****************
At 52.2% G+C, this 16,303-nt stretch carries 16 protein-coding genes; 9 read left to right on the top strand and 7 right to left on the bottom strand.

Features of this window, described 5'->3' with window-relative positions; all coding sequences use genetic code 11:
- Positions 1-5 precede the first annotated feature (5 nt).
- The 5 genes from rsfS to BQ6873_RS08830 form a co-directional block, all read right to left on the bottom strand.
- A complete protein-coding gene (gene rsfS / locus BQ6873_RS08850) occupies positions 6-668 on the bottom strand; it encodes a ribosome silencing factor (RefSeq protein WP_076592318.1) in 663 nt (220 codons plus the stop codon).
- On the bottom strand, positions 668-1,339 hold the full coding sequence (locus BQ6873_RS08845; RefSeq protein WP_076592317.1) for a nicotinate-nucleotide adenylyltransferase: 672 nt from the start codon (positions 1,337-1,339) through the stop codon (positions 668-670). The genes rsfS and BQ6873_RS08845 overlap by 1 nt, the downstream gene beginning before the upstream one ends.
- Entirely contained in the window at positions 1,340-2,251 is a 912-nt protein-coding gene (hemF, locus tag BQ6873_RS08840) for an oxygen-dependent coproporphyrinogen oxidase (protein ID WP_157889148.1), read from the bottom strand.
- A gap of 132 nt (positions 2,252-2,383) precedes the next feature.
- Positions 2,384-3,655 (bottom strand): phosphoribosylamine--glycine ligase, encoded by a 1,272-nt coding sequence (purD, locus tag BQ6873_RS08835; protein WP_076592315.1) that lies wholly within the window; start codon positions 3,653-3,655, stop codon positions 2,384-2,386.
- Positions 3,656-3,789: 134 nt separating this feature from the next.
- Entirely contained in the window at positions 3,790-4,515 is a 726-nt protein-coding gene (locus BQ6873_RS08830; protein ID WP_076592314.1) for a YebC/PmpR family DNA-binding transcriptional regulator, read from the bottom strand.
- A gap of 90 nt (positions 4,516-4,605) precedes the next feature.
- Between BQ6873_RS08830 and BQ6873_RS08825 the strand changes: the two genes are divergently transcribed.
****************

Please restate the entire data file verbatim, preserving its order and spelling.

At 52.2% G+C, this 16,303-nt stretch carries 16 protein-coding genes; 9 read left to right on the top strand and 7 right to left on the bottom strand.

Features of this window, described 5'->3' with window-relative positions; all coding sequences use genetic code 11:
- Positions 1-5 precede the first annotated feature (5 nt).
- The 5 genes from rsfS to BQ6873_RS08830 form a co-directional block, all read right to left on the bottom strand.
- A complete protein-coding gene (gene rsfS / locus BQ6873_RS08850) occupies positions 6-668 on the bottom strand; it encodes a ribosome silencing factor (RefSeq protein WP_076592318.1) in 663 nt (220 codons plus the stop codon).
- On the bottom strand, positions 668-1,339 hold the full coding sequence (locus BQ6873_RS08845; RefSeq protein WP_076592317.1) for a nicotinate-nucleotide adenylyltransferase: 672 nt from the start codon (positions 1,337-1,339) through the stop codon (positions 668-670). The genes rsfS and BQ6873_RS08845 overlap by 1 nt, the downstream gene beginning before the upstream one ends.
- Entirely contained in the window at positions 1,340-2,251 is a 912-nt protein-coding gene (hemF, locus tag BQ6873_RS08840) for an oxygen-dependent coproporphyrinogen oxidase (protein ID WP_157889148.1), read from the bottom strand.
- A gap of 132 nt (positions 2,252-2,383) precedes the next feature.
- Positions 2,384-3,655 (bottom strand): phosphoribosylamine--glycine ligase, encoded by a 1,272-nt coding sequence (purD, locus tag BQ6873_RS08835; protein WP_076592315.1) that lies wholly within the window; start codon positions 3,653-3,655, stop codon positions 2,384-2,386.
- Positions 3,656-3,789: 134 nt separating this feature from the next.
- Entirely contained in the window at positions 3,790-4,515 is a 726-nt protein-coding gene (locus BQ6873_RS08830; protein ID WP_076592314.1) for a YebC/PmpR family DNA-binding transcriptional regulator, read from the bottom strand.
- A gap of 90 nt (positions 4,516-4,605) precedes the next feature.
- Between BQ6873_RS08830 and BQ6873_RS08825 the strand changes: the two genes are divergently transcribed.